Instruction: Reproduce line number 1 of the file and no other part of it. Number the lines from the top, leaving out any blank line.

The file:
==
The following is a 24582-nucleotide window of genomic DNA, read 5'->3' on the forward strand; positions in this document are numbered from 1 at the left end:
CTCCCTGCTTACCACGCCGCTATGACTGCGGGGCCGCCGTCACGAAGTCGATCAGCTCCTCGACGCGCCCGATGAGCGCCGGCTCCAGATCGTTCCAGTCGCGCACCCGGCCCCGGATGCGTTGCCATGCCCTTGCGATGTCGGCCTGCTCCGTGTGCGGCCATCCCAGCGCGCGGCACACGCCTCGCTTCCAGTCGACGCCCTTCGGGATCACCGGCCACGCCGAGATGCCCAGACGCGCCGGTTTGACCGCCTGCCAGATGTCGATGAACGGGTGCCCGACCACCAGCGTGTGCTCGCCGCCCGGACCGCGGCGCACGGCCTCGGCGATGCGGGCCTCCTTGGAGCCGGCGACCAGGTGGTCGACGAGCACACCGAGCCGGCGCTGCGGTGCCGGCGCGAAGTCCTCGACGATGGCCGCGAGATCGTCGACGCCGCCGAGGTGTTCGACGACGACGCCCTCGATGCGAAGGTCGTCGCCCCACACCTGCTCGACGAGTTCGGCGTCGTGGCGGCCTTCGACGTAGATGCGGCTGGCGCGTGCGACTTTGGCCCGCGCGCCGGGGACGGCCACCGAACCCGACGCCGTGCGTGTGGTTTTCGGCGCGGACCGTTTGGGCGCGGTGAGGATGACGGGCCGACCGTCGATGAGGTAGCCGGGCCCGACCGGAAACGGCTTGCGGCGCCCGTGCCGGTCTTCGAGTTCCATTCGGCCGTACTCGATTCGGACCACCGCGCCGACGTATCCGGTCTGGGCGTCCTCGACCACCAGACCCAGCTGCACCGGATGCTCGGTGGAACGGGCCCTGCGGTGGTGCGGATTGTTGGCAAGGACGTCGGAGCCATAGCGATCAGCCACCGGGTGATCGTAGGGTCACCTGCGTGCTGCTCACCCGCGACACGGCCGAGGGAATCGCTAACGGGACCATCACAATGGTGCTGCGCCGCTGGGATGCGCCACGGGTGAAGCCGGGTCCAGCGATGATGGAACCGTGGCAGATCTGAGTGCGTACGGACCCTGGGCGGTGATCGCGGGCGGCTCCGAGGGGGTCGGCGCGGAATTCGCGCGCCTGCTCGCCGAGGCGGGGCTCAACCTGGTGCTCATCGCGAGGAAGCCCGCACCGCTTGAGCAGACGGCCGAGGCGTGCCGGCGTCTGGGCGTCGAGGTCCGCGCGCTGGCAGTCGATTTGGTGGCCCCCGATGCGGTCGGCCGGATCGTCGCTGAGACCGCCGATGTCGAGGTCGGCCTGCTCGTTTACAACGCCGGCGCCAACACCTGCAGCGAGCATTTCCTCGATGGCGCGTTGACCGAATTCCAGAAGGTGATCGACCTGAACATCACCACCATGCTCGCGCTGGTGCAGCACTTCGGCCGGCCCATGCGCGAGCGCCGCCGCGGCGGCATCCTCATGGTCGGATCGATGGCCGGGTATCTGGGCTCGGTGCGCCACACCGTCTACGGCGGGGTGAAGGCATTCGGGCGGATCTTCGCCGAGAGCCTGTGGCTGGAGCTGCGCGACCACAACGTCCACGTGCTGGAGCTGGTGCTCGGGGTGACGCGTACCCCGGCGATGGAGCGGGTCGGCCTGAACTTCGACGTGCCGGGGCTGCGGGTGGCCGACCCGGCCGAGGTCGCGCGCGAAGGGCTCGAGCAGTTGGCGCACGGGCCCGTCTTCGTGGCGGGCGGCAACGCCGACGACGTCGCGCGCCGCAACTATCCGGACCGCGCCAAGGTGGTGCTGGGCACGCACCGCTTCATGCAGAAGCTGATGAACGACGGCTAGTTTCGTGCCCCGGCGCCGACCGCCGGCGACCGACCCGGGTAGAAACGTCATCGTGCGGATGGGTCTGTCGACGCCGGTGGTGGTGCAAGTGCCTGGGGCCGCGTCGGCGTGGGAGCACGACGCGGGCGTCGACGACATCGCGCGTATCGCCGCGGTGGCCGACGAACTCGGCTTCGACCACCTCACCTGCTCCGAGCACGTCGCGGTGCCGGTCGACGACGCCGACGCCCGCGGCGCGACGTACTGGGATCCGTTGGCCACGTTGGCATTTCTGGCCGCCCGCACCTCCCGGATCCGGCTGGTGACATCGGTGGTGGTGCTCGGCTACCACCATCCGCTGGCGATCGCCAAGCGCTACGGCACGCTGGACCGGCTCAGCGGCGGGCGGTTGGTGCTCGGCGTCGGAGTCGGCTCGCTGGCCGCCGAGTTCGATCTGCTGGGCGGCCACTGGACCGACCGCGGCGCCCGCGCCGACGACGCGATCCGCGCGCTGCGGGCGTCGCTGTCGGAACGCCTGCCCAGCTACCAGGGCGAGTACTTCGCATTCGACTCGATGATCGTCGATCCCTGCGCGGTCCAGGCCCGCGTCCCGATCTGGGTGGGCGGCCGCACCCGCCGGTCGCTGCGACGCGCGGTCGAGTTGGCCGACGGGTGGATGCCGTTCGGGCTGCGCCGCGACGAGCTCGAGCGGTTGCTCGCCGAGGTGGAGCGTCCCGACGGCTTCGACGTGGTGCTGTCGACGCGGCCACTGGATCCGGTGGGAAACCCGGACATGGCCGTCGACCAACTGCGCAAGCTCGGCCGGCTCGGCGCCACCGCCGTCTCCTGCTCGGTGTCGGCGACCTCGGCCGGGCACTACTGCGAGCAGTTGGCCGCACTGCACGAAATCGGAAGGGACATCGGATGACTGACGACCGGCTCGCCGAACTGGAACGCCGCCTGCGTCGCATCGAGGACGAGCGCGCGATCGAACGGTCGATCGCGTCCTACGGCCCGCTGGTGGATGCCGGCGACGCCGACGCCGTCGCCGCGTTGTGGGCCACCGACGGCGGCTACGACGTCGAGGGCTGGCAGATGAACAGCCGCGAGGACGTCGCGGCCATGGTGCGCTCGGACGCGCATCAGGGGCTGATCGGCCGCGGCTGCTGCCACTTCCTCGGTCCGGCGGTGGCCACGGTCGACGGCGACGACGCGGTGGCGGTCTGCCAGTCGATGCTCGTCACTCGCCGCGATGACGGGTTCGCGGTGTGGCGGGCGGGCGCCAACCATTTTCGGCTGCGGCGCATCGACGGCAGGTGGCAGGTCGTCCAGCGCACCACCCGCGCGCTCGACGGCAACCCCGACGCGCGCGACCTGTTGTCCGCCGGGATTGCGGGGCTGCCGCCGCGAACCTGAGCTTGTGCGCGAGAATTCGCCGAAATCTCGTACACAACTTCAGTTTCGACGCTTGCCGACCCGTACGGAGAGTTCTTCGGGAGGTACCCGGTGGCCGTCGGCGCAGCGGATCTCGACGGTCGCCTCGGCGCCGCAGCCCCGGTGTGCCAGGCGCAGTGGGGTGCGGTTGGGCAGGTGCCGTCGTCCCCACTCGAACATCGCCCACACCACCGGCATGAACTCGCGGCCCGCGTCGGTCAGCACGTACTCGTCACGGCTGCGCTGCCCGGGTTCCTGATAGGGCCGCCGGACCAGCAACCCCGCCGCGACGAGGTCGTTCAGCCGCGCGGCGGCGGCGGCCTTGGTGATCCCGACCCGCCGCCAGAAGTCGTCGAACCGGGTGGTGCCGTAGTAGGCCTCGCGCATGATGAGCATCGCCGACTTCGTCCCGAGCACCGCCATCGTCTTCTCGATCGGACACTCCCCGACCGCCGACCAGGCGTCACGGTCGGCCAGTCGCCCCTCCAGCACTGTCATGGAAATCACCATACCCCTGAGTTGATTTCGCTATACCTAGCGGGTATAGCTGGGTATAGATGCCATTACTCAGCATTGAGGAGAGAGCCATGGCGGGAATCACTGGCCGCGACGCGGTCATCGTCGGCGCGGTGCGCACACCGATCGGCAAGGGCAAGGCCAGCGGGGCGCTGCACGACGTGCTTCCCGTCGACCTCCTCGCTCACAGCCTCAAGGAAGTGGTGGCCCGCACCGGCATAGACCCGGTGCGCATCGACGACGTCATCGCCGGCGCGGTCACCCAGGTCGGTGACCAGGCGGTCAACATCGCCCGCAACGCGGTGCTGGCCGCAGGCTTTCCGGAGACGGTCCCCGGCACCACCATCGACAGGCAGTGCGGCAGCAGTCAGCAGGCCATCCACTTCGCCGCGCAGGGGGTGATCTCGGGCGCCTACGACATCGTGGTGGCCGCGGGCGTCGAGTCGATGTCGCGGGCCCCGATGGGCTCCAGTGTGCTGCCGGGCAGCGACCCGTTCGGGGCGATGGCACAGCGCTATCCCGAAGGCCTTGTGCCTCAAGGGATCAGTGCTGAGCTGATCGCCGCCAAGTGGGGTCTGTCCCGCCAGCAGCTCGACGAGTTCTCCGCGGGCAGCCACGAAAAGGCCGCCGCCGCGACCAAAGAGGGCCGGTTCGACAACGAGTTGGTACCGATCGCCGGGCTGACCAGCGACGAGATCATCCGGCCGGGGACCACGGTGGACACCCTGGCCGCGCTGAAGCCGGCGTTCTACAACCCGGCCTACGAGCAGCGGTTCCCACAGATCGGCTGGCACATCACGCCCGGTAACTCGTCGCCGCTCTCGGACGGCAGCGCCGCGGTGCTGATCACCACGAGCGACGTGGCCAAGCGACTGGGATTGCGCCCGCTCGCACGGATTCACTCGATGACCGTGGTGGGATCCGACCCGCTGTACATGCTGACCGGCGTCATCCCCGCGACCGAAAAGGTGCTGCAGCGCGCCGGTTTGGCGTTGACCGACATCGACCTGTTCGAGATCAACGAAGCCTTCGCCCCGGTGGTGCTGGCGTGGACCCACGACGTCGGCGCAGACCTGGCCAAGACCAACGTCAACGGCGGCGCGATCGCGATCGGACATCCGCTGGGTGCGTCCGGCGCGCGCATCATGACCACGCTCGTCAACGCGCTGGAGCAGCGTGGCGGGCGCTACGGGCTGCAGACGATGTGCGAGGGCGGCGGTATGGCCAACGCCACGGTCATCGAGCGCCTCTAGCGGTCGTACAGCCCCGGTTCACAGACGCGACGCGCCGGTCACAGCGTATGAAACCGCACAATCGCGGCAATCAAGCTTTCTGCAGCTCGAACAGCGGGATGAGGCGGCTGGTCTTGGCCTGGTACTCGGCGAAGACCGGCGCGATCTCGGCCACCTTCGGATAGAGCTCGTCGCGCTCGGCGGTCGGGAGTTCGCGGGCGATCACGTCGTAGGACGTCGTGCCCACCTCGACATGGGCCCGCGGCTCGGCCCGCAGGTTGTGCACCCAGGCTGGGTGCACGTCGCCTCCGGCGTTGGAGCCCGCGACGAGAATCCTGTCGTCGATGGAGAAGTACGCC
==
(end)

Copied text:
The following is a 24582-nucleotide window of genomic DNA, read 5'->3' on the forward strand; positions in this document are numbered from 1 at the left end: